Oil stocks suffered some today after Lehman analyst Jim Driscoll said prices were already 10% too high based on oil under $30 a barrel. Gasoline futures however were heading in the other direction and soaring in advance of the summer vacation season. Oil was not the only commodity under pressure. Gold stocks took a dive after the Russian president said he might sell some of their reserves and give the proceeds to flood victims.

Probably the foremost thing on investors minds tonight is Fedspeak. Governor Meyer was out in front today saying the risk was still for a weak economy (bullish) but then he said the Fed must calibrate the rate cuts to prevent overshooting the economy and increasing the risk of inflation. Speculation all day has been that Greenspan was going to be more bullish on the economy in his speech to the Economic Club of New York tonight. Meyer is a known inflation hawk and it is possible he was taking a pre-emptive shot at a bullish Greenspan speech in an effort to blunt any optimism. A little infighting here?

Friday we get a couple more economic reports, the first quarter GDP estimates and Durable Goods. GDP is estimated at a 1.4% rate and a drop in Durable Goods of -2.2%. Both should be a non-event assuming they come inline with estimates.

The breadth of the markets was better than the surface numbers would reflect. Advances beat decliners on both major indexes but just as important there was significantly higher new highs than new lows on both major exchanges. The NYSE was 122 to 22 and the Nasdaq managed 131 new highs to 24 new lows. I looked at a couple hundred charts tonight and there were far more moving up strongly than were moving down or sideways. While the battle between the bulls and bears is taking place in the bigcaps, the small and midcaps are gaining ground. If Greenspan does not give us another "irrational exuberance" speech tonight then we could see another breakout attempt on the Nasdaq in our near future. That is a big "IF" but Greenspan needs to bolster consumer confidence and a bullish speech is cheaper for the Fed than another rate cut. Greenspan is not stupid, late to the party but not stupid. The week after Memorial Day has been kind to investors in the past and hopefully that trend will continue.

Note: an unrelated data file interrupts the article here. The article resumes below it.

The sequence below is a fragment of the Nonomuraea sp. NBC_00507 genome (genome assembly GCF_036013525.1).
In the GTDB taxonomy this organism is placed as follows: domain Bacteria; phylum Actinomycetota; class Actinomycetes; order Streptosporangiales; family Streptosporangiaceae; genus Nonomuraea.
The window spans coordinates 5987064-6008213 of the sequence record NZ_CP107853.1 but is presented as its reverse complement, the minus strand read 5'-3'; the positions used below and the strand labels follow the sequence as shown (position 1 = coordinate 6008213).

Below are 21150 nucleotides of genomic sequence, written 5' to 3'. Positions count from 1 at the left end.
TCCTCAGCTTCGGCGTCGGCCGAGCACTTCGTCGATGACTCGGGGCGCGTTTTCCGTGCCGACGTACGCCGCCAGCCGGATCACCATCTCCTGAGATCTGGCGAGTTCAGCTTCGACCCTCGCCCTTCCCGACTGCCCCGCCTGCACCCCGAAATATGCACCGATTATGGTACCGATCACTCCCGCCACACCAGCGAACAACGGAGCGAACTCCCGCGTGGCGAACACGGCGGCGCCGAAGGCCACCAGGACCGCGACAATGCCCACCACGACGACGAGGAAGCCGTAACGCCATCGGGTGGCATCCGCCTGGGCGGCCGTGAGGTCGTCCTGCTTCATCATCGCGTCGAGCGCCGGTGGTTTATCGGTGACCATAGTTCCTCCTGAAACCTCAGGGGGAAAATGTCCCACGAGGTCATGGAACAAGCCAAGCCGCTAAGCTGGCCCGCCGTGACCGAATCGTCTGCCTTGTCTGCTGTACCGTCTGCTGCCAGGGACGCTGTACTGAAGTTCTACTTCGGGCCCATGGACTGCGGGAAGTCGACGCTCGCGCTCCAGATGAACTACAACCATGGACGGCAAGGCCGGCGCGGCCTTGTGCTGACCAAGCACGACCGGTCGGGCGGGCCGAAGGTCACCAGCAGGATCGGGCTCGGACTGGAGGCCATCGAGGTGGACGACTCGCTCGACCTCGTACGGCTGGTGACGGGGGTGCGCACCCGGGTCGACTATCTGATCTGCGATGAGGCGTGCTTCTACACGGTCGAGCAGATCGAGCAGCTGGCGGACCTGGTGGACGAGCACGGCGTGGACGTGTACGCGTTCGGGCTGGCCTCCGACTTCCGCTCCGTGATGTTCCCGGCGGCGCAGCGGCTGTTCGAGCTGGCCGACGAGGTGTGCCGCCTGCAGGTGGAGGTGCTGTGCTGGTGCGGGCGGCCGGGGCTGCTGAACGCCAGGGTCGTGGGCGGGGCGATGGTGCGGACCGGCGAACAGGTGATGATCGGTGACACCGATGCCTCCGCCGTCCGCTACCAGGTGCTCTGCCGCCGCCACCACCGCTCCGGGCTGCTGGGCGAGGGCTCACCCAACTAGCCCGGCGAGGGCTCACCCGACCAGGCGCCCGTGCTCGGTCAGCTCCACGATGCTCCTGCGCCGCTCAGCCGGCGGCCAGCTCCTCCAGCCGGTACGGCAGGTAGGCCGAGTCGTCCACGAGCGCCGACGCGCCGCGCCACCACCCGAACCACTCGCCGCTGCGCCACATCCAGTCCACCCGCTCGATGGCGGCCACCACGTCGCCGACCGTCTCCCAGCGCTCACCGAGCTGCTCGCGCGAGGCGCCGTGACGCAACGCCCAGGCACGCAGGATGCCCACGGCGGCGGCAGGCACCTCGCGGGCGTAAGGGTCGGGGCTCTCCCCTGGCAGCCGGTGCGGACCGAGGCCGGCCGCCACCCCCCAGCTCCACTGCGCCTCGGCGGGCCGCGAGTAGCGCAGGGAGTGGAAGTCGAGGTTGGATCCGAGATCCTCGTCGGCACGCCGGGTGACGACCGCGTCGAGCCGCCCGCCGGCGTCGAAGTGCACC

Unfortunately the week after Memorial Day also signals the start of summer and the beginning of the earnings warning period for the second quarter. With pre-warnings already at record levels investors are betting that it cannot get any worse. Actually if things are starting to get better in certain tech sectors we could actually see some positive comments which could really spark the market if they occur. Volume has been light recently and even lighter summer volume could be the depressing factor. Volume on the Nasdaq Thursday was only 1.8 billion and 1.1 billion on the NYSE. Not good but not as bad as several days recently. Several brokerages have said they were seeing more retail investor activity and the +$7.2 billion inflow last week is a very bullish sign. Could it be there is a rare summer rally in the making? Time will tell!

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Enter passively, exit aggressively!

Jim Brown
Editor